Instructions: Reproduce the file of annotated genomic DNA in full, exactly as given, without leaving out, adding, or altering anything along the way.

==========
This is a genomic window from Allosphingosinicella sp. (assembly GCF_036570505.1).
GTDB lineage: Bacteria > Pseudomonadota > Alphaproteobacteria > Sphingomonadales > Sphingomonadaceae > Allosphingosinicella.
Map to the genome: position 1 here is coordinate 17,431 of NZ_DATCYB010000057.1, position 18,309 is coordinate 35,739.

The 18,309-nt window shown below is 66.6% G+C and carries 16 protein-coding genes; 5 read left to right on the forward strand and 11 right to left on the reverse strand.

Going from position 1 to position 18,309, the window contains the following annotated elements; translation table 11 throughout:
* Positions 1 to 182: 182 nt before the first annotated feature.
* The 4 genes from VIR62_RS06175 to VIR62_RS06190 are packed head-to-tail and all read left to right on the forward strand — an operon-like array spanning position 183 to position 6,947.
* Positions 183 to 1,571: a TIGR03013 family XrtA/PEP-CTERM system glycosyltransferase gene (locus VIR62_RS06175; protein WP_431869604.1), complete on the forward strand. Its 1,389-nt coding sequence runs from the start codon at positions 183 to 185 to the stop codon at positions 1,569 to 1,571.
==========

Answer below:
This is a genomic window from Allosphingosinicella sp. (assembly GCF_036570505.1).
GTDB lineage: Bacteria > Pseudomonadota > Alphaproteobacteria > Sphingomonadales > Sphingomonadaceae > Allosphingosinicella.
Map to the genome: position 1 here is coordinate 17,431 of NZ_DATCYB010000057.1, position 18,309 is coordinate 35,739.

The 18,309-nt window shown below is 66.6% G+C and carries 16 protein-coding genes; 5 read left to right on the forward strand and 11 right to left on the reverse strand.

Going from position 1 to position 18,309, the window contains the following annotated elements; translation table 11 throughout:
* Positions 1 to 182: 182 nt before the first annotated feature.
* The 4 genes from VIR62_RS06175 to VIR62_RS06190 are packed head-to-tail and all read left to right on the forward strand — an operon-like array spanning position 183 to position 6,947.
* Positions 183 to 1,571: a TIGR03013 family XrtA/PEP-CTERM system glycosyltransferase gene (locus VIR62_RS06175; protein WP_431869604.1), complete on the forward strand. Its 1,389-nt coding sequence runs from the start codon at positions 183 to 185 to the stop codon at positions 1,569 to 1,571.